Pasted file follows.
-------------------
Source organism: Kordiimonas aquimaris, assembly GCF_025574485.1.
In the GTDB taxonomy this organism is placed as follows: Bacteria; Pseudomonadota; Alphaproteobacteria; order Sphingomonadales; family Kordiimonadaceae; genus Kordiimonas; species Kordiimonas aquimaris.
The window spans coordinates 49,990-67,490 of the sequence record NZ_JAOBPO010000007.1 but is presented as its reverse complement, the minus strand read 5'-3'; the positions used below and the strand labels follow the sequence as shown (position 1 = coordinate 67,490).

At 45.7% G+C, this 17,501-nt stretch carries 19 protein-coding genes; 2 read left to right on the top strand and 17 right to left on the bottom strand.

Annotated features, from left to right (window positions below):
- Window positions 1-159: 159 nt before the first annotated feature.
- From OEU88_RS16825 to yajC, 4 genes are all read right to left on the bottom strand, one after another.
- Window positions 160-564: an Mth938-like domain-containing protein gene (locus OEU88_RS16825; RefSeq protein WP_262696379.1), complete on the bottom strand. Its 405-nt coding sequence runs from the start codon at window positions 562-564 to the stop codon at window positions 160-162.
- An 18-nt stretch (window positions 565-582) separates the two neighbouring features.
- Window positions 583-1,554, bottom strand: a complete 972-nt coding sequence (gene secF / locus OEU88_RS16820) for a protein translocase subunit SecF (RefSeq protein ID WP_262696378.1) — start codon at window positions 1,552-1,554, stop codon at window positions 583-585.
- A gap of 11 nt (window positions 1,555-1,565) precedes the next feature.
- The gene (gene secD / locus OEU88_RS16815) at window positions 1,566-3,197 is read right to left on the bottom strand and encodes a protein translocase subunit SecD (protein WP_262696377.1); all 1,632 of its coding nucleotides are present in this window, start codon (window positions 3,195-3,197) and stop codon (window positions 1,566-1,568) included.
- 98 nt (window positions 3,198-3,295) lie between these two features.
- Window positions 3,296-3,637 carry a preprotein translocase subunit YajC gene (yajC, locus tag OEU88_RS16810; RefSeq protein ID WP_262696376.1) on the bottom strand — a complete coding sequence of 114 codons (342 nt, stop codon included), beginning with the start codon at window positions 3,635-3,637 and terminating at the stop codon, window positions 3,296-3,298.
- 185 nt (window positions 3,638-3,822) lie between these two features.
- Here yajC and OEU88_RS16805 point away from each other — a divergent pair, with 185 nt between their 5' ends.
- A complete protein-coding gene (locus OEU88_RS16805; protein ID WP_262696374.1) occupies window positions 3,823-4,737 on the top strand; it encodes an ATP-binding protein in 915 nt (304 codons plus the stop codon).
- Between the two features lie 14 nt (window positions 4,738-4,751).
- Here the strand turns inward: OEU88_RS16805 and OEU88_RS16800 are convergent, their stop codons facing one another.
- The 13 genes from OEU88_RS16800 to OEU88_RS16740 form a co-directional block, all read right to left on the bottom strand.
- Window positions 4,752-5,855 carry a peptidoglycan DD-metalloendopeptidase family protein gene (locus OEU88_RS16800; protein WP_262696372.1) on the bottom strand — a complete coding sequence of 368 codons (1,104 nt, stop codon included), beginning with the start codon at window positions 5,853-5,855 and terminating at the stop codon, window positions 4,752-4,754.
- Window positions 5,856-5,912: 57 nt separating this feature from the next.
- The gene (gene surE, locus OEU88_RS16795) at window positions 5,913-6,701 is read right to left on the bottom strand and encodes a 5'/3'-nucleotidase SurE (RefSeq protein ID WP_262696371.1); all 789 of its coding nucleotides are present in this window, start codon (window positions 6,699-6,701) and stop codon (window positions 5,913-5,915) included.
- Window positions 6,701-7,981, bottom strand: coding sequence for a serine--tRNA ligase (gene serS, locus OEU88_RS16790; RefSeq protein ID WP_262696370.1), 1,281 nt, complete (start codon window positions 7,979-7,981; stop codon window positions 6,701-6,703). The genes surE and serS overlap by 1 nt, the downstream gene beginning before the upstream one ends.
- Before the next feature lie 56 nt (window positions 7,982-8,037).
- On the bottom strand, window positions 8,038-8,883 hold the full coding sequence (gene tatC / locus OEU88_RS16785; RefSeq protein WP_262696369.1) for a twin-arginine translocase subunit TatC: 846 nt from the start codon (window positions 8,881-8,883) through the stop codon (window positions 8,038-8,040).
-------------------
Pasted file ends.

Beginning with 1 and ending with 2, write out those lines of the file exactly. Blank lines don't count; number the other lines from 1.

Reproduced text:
Source organism: Kordiimonas aquimaris, assembly GCF_025574485.1.
In the GTDB taxonomy this organism is placed as follows: Bacteria; Pseudomonadota; Alphaproteobacteria; order Sphingomonadales; family Kordiimonadaceae; genus Kordiimonas; species Kordiimonas aquimaris.